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Culture Recovery Fund money awarded for restoration of Lion Bridge at Burghley Park, near Stamford



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An attraction near Stamford has received a £400,000 boost of Government funding.

Burghley Estate is among the 142 historic sites across England to receive grants through the Government’s £35m Culture Recovery Fund and the second round of the Heritage Stimulus Fund.

The grant will fund the restoration of the Lion Bridge within Burghley Park, designed by renowned 18th Century architect, Capability Brown, and built in 1778.

Lion Bridge in Burghley Park. Photo: Lee Hellwing
Lion Bridge in Burghley Park. Photo: Lee Hellwing

The works will secure the structure for at least the next 100 years and address its deterioration.

David Pennell, chief executive at Burghley, said: “We are very grateful for the funding which has been awarded through Historic England.

“While keeping the parkland open to the community throughout the pandemic provided a welcome space for the community, closures to the house and gardens and the cancellation of events through 2020 and 2021, resulted in a severe loss of income.

Lion Bridge in Burghley Park. Photo: Lee Hellwing
Lion Bridge in Burghley Park. Photo: Lee Hellwing

“This is revenue that would have been spent on vital restoration projects and the preservation of Burghley’s heritage assets.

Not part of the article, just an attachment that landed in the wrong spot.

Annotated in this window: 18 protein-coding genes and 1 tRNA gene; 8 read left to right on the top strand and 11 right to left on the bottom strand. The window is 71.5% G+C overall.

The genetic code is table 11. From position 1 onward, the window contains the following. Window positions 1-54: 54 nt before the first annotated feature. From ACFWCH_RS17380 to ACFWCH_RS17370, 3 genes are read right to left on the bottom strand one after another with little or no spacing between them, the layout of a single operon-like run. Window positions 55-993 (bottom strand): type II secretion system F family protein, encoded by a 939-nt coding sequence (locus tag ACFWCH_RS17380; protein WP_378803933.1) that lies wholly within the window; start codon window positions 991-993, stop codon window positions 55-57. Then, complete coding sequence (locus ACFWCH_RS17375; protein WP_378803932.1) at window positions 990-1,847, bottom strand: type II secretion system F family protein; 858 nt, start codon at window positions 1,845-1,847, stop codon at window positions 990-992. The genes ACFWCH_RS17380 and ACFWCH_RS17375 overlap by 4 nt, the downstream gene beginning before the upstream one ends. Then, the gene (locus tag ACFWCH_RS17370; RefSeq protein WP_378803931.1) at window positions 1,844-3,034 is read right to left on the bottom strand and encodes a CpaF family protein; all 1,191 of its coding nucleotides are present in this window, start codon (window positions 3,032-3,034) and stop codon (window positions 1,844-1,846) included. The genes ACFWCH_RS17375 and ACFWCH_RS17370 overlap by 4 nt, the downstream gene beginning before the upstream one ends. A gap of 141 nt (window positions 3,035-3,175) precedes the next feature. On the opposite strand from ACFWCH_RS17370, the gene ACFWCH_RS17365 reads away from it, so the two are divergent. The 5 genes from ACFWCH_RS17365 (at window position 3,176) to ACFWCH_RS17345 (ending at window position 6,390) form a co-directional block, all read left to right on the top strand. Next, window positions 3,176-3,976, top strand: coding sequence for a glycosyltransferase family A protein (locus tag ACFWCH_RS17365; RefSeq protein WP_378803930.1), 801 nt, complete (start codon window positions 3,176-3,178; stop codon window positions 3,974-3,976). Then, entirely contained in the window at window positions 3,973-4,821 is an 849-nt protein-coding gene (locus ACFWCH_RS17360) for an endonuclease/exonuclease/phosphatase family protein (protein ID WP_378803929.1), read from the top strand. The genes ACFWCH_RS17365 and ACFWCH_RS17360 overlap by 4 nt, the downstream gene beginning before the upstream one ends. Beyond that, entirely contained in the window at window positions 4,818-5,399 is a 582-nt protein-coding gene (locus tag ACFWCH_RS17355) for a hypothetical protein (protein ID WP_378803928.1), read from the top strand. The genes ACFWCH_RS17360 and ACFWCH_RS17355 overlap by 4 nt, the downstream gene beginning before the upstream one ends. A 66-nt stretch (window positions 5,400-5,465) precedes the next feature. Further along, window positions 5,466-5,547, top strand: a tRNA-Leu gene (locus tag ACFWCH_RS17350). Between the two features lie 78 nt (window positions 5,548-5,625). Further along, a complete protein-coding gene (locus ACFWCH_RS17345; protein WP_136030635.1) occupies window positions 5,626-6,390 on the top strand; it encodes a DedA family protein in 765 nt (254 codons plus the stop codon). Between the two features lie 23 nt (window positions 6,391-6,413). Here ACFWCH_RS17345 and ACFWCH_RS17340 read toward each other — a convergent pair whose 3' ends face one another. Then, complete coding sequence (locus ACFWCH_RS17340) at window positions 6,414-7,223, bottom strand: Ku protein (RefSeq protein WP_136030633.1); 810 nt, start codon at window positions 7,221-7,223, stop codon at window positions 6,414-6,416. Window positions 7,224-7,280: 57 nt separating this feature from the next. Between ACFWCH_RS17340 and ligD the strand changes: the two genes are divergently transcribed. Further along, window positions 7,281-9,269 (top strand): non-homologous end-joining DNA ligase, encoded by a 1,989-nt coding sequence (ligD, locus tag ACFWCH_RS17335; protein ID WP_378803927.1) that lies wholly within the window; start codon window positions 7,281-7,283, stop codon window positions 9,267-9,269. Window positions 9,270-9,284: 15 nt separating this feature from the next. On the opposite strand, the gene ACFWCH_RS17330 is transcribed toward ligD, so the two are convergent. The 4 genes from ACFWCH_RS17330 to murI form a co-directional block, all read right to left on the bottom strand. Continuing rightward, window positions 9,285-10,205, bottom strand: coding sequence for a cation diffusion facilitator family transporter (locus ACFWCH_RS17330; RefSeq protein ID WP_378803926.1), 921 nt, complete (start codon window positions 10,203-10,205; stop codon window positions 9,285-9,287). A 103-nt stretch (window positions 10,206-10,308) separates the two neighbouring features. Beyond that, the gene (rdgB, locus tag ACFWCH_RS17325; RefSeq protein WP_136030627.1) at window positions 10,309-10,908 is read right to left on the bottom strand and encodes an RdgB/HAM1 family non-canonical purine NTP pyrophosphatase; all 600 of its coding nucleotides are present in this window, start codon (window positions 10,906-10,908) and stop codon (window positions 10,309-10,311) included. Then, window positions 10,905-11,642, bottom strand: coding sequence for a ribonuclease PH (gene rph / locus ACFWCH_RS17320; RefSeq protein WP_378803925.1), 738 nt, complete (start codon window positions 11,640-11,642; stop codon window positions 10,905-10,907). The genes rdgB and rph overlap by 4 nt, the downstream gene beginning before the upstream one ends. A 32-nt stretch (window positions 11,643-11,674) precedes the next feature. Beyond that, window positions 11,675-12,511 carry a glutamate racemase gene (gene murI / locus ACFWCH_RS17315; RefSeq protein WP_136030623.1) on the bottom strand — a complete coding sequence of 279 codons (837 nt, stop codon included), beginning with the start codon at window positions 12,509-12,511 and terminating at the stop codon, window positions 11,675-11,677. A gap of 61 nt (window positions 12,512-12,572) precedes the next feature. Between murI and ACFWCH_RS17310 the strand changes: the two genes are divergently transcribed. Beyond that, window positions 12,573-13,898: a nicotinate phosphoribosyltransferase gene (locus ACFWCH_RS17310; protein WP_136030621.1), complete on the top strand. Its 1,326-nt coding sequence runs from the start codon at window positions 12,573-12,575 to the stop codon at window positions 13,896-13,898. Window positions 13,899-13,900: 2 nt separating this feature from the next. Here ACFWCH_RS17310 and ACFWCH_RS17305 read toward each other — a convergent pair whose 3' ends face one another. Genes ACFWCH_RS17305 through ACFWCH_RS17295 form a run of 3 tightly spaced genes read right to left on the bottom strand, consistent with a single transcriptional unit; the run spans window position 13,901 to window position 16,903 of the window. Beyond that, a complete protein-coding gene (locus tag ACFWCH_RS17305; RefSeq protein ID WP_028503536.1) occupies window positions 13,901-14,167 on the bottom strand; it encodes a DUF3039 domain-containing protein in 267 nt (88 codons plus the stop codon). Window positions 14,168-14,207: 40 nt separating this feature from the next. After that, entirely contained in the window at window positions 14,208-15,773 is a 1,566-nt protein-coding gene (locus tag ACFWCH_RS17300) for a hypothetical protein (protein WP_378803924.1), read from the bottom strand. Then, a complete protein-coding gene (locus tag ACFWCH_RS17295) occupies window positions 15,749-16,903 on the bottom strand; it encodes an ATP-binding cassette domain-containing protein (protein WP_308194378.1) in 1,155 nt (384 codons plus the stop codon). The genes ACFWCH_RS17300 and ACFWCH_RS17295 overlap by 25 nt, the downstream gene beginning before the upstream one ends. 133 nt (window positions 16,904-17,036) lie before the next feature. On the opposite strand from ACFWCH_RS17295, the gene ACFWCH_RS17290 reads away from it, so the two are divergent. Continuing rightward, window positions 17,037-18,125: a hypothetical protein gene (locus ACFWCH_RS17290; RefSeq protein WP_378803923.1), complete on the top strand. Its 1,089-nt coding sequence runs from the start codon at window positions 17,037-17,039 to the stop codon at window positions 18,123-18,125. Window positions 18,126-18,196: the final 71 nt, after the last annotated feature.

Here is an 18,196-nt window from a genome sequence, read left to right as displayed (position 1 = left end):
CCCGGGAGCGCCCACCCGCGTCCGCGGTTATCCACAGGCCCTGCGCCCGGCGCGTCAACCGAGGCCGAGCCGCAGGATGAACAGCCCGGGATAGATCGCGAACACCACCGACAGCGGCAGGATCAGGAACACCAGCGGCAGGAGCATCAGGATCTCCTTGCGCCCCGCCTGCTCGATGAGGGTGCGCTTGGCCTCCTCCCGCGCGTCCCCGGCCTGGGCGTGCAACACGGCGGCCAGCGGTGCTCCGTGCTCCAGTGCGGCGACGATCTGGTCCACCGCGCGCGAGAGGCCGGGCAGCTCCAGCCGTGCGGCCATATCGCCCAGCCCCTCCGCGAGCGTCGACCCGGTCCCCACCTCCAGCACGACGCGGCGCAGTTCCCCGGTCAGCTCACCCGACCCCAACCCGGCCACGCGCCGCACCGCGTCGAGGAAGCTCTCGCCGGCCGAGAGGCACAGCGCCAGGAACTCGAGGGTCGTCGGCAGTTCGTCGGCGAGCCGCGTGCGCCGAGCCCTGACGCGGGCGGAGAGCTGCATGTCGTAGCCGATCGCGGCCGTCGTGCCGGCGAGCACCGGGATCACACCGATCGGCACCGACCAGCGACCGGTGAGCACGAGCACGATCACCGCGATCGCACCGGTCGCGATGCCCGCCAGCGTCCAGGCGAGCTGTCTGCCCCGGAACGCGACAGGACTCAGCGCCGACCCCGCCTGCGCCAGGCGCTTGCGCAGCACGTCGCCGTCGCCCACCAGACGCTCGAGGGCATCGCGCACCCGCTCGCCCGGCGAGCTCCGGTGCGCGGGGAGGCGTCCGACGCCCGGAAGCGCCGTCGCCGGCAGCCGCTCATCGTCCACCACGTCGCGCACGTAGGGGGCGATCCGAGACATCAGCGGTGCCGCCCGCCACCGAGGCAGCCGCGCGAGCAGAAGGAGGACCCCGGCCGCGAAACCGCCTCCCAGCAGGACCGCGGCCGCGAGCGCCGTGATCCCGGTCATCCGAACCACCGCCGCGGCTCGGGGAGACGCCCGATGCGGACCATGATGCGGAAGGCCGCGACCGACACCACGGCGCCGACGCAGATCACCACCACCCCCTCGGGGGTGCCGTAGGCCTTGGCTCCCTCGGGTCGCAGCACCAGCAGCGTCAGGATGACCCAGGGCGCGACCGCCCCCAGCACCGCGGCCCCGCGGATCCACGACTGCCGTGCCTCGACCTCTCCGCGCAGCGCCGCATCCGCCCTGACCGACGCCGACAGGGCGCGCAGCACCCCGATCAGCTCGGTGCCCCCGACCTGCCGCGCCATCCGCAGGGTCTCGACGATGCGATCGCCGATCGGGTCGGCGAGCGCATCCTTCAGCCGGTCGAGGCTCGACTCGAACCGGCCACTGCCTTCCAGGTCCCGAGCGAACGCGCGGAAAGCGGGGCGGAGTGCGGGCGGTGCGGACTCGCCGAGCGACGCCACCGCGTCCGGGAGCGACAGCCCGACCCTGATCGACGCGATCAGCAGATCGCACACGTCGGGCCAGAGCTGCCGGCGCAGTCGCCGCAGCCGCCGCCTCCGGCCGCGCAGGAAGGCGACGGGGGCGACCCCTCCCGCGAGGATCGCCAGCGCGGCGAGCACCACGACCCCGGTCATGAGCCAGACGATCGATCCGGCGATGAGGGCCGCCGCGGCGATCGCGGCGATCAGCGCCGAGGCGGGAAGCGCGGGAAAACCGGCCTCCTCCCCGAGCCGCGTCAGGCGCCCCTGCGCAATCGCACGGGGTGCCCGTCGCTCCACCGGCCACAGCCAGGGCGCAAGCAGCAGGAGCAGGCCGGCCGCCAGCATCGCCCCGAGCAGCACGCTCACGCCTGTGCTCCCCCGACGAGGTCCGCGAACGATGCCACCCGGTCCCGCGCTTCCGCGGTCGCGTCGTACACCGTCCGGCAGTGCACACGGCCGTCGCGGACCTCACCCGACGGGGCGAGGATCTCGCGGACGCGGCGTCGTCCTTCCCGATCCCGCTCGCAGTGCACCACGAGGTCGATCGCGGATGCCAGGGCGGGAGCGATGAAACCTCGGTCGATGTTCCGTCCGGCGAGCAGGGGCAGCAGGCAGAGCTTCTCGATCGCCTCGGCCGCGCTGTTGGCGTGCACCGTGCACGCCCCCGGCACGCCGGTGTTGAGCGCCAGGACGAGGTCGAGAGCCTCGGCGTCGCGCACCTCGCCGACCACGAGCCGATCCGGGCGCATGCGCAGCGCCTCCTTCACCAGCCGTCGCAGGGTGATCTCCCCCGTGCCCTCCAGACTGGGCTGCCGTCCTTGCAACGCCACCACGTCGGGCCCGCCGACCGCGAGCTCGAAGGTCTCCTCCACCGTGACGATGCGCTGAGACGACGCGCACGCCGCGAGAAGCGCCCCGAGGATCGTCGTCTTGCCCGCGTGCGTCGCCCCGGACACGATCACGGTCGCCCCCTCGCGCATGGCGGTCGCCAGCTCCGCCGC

“Receiving this funding means that we are now able to carry out the works to the Lion Bridge ensuring it can remain open to the community and preserved for future generations to enjoy.”

The Lion Bridge was built from Ketton and Lincolnshire limestones in 1778 and spans the lake at Burghley.

Restoration will start later this month and end in June. It will involve wrapping the bridge in a scaffold and weatherproof sheeting, removing the tarmac surface, repairing and cleaning stonework, and fixing the ironwork.

Lion Bridge in Burghley Park. Photo: Lee Hellwing
Lion Bridge in Burghley Park. Photo: Lee Hellwing

The project will use locally contracted companies working alongside in-house tradespeople and with guidance from Historic England.

Duncan Wilson, Historic England’s chief executive, said: “Funding is hugely welcome at a time when the people and organisations who look after our vast and varied array of heritage urgently need support to carry out essential repairs.

“Heritage is a fragile eco-system, with an amazing cast of characters who keep our historic places alive, with specialist skills that take time to learn and experience to perfect.

“These grants will protect their livelihoods, as they use their expertise to help our heritage survive.”



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